Courtesy of Allyson Mitchell
Entrance to "Killjoy's Kastle," Toronto
On Saturday night, the Vermont College of Fine Arts
in Montpelier kicked off its annual winter residency program with the talk "Killjoy's Konundrum: The Problematics of Queer Feminist Cultural Production," presented by artist Allyson Mitchell
. Mitchell, who is on campus this week to meet with students and faculty, used the opportunity to introduce herself and her work, including her most recent project, the "lesbian feminist haunted house" Killjoy's Kastle.
Vermont artist Mark Lorah
introduced Mitchell, somewhat quizzical about her self-identification as a "maximalist" artist. Mitchell assured him that she doesn't occupy an anti-minimalist position in the art historical sense, but that she aims for her practice to be "extraordinarily inclusive." She went on to explain in her PowerPoint pre-show, slides filled with cat pictures. "Like all wannabe witches," she said, "I try to bring my familiars into spaces that feel new."
Mitchell dedicated her talk to the artist Jesse Harrod
, with whom she recently worked, and who is currently included in "Queer Threads: Crafting Community and Identity
" at Maryland Institute College of Art. She asked for a show of hands in answer to the questions: How many people here understand their art as rooted in activism? How many people have at least one professional artist in their family? How many people here wish to extend their cultural community? How many of you are scared of theory?
After this round of questions, Mitchell homed in on a question common among artists of all stripes: Is my art any good, or does it suck? For the next 45 minutes, she offered her own roundabout approach to this central concern by way of an exciting and often funny trip through four of her own projects: "Hungry Purse
," "Ladies Sasquatch
," "A Girl's Journey to the Well of Forbidden Knowledge
" and "Killjoy's Kastle." Mitchell referenced Depression: A Public Feeling
by Ann Cvetkovich (which features "Hungry Purse" on its cover and discusses Mitchell's work), noting that author's assertion that certain practices can simultaneously be "kinda hegemonic and kinda subversive." For Mitchell, then, "good" is related to a self-aware struggle with this paradox.
Courtesy of Allyson Mitchell / Machine McLaughlin
Outrage boxing gloves included in "Killjoy's Kastle"
Mitchell spent the most time speaking about "Killjoy's Kastle," which most recently enjoyed a brief tenure last October in Los Angeles. "We weren't open on Halloween," she said, "’cause we're killjoys." The immersive, over-the-top installation/experience was ranked as one of LA's top-10 art shows in 2015 by arts blog Hyperallergic
. The haunted house's first iteration was in Toronto in 2013; it appeared in London in 2014.
So what's a lesbian feminist haunted house, anyway? It's a lot of things. Mitchell said her initial interest in building "Killjoy's Kastle" came from her experiences of censorship with other works — namely the "Ladies Sasquatch." She also was driven by the observation that much of society's presentation as liberal, democratic and open is a "cultural lie," even within progressive, arts-oriented museum spaces. Mitchell said that to present her work as both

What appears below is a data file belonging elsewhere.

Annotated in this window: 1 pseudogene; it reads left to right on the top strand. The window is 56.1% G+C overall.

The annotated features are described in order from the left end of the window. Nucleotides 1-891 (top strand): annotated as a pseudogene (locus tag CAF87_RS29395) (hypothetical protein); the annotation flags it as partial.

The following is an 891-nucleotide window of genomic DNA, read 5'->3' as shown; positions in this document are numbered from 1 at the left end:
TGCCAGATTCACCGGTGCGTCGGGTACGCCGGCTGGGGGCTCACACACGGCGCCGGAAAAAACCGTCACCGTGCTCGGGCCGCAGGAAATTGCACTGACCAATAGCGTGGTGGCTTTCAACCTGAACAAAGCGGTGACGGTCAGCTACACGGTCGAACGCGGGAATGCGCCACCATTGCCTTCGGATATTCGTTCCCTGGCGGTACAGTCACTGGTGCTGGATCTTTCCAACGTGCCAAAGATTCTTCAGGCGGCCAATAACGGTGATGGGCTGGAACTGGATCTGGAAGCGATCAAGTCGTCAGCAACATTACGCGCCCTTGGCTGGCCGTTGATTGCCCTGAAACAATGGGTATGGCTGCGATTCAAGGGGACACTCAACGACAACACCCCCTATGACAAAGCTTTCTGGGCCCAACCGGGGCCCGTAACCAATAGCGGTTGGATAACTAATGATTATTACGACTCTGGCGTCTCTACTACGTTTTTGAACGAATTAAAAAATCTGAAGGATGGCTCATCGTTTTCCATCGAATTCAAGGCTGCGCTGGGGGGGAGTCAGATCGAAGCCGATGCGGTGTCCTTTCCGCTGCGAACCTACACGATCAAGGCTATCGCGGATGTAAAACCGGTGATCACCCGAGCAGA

lesbian and feminist was especially threatening, and she started asking, "Who would be scared inside a lesbian feminist haunted house?"
Courtesy of Allyson Mitchell / Deirdre Logue
Interior installation of "Killjoy's Kastle"
Inspired by evangelical Christian haunted houses, and in particular the documentary Hell House
, Mitchell set to work hosting feedback sessions with activists, artists and academics to get a sense of what a lesbian feminist haunted house could and should include. The first Toronto house employed a (paid) team of 30 artists and 25 performers working together.
After receiving a "queer glitter anointment" outside, small groups of guests were led through by "demented women's study professor" tour guides, passing signs with warnings including "paradigm shift ahead" and "beware sinking pit of identity politics." Other cast members included "lesbian zombie folksingers," "paranormal consciousness raisers," "polyamorous vampiric grannies," a dance floor of "riot ghouls," and even a "multi-faced lesbian internet troll waiting to shame you."
At the end of the full experience (which includes many, many more facets than elucidated here), guests were invited to spend some time with "real-life feminist killjoys" — volunteer academics and artists — to process their response. "This is where the feminist method is different from evangelicals," said Mitchell. "You're not asked to accept an ideology."
Mitchell noted that, overall, "Killjoy's Kastle" was "an experiment to elicit affect from an audience." She certainly did that, while also implementing structures of site-specificity, inclusion and accessibility. Beyond that, however, Mitchell said, "For real, it's hard to know your work's any good or if it sucks."
Regardless, a healthy dose of humor doesn't seem to hurt.
As part of VCFA's MFA in Visual Arts winter program, two free public lectures will be offered by artists Christopher DeLaurenti and Skawennati on Thursday, January 28.